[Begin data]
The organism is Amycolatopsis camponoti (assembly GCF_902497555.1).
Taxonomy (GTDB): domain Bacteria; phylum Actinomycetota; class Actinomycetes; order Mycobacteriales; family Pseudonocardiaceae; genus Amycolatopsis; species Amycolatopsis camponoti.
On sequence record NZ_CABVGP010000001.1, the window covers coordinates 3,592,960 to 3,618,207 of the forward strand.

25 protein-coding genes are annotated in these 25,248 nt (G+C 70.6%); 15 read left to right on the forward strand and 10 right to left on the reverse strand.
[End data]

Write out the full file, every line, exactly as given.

The organism is Amycolatopsis camponoti (assembly GCF_902497555.1).
Taxonomy (GTDB): domain Bacteria; phylum Actinomycetota; class Actinomycetes; order Mycobacteriales; family Pseudonocardiaceae; genus Amycolatopsis; species Amycolatopsis camponoti.
On sequence record NZ_CABVGP010000001.1, the window covers coordinates 3,592,960 to 3,618,207 of the forward strand.

25 protein-coding genes are annotated in these 25,248 nt (G+C 70.6%); 15 read left to right on the forward strand and 10 right to left on the reverse strand.